Eurobites: BT penalizes low-spenders with fixed-figure price increases

Also in today's EMEA regional roundup: BICS' roaming translator; the rise of the browser minnows; why the merger of Vodafone and Three is good for rugby.

Paul Rainford, Assistant Editor, Europe

April 11, 2024

4 Min Read
BT signage
(Source: BT)
  • BT has announced its new approach to consumer price rises – and it looks like bad news for low-spenders. Previously, BT and most other major UK operators calculated their annual price increases on a bizarre formula that was based on the rate of inflation plus 3.9%. This approach drew criticism from many quarters, so BT has said that, beginning March 31, 2025, for new and re-contracting mobile customers, this annual increase will be an extra £1.50 a month, £2 a month for TV customers and £3 a month for broadband customers. So if you're on a BT broadband tariff of, say, £30 a month, that's a 10% increase, whereas if you're forking out £60 a month for ultra-super-duper-blazin'-fast broadband, it's only a 5% increase. An anti-social tariff, perhaps?

  • Belgium's BICS has introduced something it calls a "roaming translator" intended to help travelers stay connected when they stray onto networks that no longer support 2G or 3G technologies. Among other benefits, the translator will enable roamers to receive the "welcome SMS" that usually pings on people's phones when they arrive in a new country, informing them of the rates for using data, calls or SMS while abroad and providing local emergency numbers. SMS messages are delivered via different "languages" on 2G networks compared to 4G – BICS' new software "translates" between the different generations of protocols that enable the sending and receiving of messages (such as SS7 for older networks, and Diameter for newer ones).

  • Smaller, "independent" browsers are on the rise in Europe in the wake of the EU's passing of the Digital Markets Act. According to a Reuters report, the likes of the Cyprus-based Aloha, Norway's Vivaldi and Germany's Ecosia are all gaining traction since the introduction of the new rules, which force tech giants to offer mobile users a choice of browsers when they are setting up new phones for the first time.

  • Who's the daddy in Swiss mobile? Depends who you ask. Incumbent Swisscom says its network is the best, pointing to results of the latest test carried out by trade magazine CHIP. But wait, what's this? Rival Salt claims it's the number one postpaid mobile service provider, citing tests carried out by the Swiss Institute for Quality Tests (SIQT). So which is better, Salt or Swisscom? There's only one way to find out…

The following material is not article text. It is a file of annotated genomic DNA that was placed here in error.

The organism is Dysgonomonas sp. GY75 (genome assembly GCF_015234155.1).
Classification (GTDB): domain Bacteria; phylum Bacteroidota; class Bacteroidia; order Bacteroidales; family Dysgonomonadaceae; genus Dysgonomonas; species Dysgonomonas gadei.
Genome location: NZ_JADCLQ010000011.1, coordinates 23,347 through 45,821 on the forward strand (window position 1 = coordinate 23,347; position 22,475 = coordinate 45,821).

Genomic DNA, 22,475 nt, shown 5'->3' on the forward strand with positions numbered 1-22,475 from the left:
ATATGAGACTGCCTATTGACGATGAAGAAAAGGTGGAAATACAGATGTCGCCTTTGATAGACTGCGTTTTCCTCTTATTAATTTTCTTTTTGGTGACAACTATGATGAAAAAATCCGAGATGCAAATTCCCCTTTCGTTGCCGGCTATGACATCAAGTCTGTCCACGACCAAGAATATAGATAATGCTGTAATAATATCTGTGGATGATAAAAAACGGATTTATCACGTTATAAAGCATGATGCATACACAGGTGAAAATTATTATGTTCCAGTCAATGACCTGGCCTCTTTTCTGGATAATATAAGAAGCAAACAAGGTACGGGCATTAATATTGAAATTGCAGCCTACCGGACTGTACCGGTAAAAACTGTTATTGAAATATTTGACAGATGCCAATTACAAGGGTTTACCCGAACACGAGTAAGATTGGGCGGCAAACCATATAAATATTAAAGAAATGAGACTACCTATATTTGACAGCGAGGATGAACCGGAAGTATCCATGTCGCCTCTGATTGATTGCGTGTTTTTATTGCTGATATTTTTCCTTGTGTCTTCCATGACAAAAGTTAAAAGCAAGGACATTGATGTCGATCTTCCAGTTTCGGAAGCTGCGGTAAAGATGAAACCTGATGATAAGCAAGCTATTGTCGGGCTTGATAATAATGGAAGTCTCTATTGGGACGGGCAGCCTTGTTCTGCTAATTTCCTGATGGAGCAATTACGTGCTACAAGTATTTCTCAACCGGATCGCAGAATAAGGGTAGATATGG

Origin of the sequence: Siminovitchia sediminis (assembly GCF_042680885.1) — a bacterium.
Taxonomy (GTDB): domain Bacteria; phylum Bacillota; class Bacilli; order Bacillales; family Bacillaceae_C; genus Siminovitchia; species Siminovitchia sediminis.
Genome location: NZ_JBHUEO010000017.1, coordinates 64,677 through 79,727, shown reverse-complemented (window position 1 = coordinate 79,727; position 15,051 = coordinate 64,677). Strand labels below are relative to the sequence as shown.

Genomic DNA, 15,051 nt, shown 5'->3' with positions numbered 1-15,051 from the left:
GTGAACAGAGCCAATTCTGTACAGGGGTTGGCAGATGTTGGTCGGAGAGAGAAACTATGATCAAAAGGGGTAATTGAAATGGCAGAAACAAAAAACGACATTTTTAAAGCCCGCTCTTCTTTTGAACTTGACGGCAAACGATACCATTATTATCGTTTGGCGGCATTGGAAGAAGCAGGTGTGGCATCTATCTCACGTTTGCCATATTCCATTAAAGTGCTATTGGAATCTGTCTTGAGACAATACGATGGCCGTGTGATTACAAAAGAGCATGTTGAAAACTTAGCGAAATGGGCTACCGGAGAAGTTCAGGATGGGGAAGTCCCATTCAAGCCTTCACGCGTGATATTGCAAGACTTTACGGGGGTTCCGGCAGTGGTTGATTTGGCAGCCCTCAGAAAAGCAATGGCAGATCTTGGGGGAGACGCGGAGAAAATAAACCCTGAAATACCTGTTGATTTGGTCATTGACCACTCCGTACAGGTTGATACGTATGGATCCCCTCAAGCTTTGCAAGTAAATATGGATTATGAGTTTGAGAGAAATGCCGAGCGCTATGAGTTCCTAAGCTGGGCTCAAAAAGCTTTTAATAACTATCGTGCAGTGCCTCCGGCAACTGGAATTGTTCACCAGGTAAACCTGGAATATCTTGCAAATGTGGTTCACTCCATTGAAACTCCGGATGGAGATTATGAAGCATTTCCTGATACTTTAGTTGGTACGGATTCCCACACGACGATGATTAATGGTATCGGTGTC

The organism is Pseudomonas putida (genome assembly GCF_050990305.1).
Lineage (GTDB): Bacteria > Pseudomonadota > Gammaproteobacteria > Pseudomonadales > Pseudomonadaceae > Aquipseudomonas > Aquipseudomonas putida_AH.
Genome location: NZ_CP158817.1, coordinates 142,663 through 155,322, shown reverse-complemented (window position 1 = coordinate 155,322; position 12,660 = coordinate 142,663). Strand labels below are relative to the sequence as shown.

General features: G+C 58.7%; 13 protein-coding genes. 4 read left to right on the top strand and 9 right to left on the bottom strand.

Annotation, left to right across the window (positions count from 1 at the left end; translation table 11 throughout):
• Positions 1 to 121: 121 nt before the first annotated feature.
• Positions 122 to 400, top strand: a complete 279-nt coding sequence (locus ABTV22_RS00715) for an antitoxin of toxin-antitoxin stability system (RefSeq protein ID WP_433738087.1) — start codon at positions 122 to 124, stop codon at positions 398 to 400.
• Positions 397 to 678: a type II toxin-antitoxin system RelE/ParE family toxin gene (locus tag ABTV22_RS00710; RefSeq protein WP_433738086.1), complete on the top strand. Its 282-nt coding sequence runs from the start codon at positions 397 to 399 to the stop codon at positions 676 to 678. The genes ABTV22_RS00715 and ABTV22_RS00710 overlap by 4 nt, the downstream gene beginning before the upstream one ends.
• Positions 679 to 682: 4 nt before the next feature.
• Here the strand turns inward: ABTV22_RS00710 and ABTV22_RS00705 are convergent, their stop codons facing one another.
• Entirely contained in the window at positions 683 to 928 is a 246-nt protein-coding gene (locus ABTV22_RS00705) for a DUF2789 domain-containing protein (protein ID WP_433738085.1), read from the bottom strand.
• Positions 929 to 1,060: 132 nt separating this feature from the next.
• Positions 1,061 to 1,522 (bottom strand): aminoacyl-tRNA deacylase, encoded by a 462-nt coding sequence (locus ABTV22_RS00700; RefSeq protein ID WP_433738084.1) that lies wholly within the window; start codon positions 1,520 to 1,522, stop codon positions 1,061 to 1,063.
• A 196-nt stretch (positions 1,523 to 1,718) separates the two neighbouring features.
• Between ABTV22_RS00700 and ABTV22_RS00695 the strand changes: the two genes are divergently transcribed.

• Finland's Elisa has secured a €100 million (US$107 million) sustainability-linked loan from the Nordic Investment Bank. The agreed sustainability targets associated with the loan are: a reduction of absolute Scope 1 and 2 greenhouse gas (GHG) emissions by 42% from the baseline year; a reduction of absolute Scope 3 GHG emissions by 42% in the purchased services and goods categories from the baseline year; and a decrease in the population without high-speed Internet connections (minimum 100 Mbit/s, both mobile and fixed) in Finland and Estonia, with a target of 1% by 2030.

  • US-based Extreme Networks and Bell Computer-Netzwerke have been chosen to deploy a Wi-Fi 6E-ready network at Borussia Dortmund's soccer stadium in Germany. The new network will, among other things, allow fans at the 81,000-seater stadium to indulge in real-time sports betting and enable the stadium's owners to scan mobile tickets more quickly and gain deeper insights into user behavior.

  •  South Africa-based MTN says that its Ayoba "super-app" now has 35 million monthly active users across the African continent. Music streaming was a particular growth area, with more than 600 million streams being notched up in 2023. Looking ahead, Ayoba plans to launch an updated range of services, including a communications API, new payment partners and improvements to its partner portal.

  • Vodafone's remorseless campaign to convince the world that its proposed merger with rival mobile operator Three is a Very Good Thing continues, and this time it's rugby's turn to be the hook on which Vodafone hangs its propaganda hat. According to Vodafone, 5G-powered tech across the UK's oval-ball "ecosystem" could add £139 million ($174 million) to the rugby economy each season from 2029, whilst improving the fan experience inside and outside the stadiums. But – and here's the catch – full 5G rollout will take considerably longer if the merger with Three doesn't get the go-ahead, says Vodafone.

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About the Author(s)

Paul Rainford

Assistant Editor, Europe, Light Reading

Paul is based on the Isle of Wight, a rocky outcrop off the English coast that is home only to a colony of technology journalists and several thousand puffins.

He has worked as a writer and copy editor since the age of William Caxton, covering the design industry, D-list celebs, tourism and much, much more.

During the noughties Paul took time out from his page proofs and marker pens to run a small hotel with his other half in the wilds of Exmoor. There he developed a range of skills including carrying cooked breakfasts, lying to unwanted guests and stopping leaks with old towels.

Now back, slightly befuddled, in the world of online journalism, Paul is thoroughly engaged with the modern world, regularly firing up his VHS video recorder and accidentally sending text messages to strangers using a chipped Nokia feature phone.

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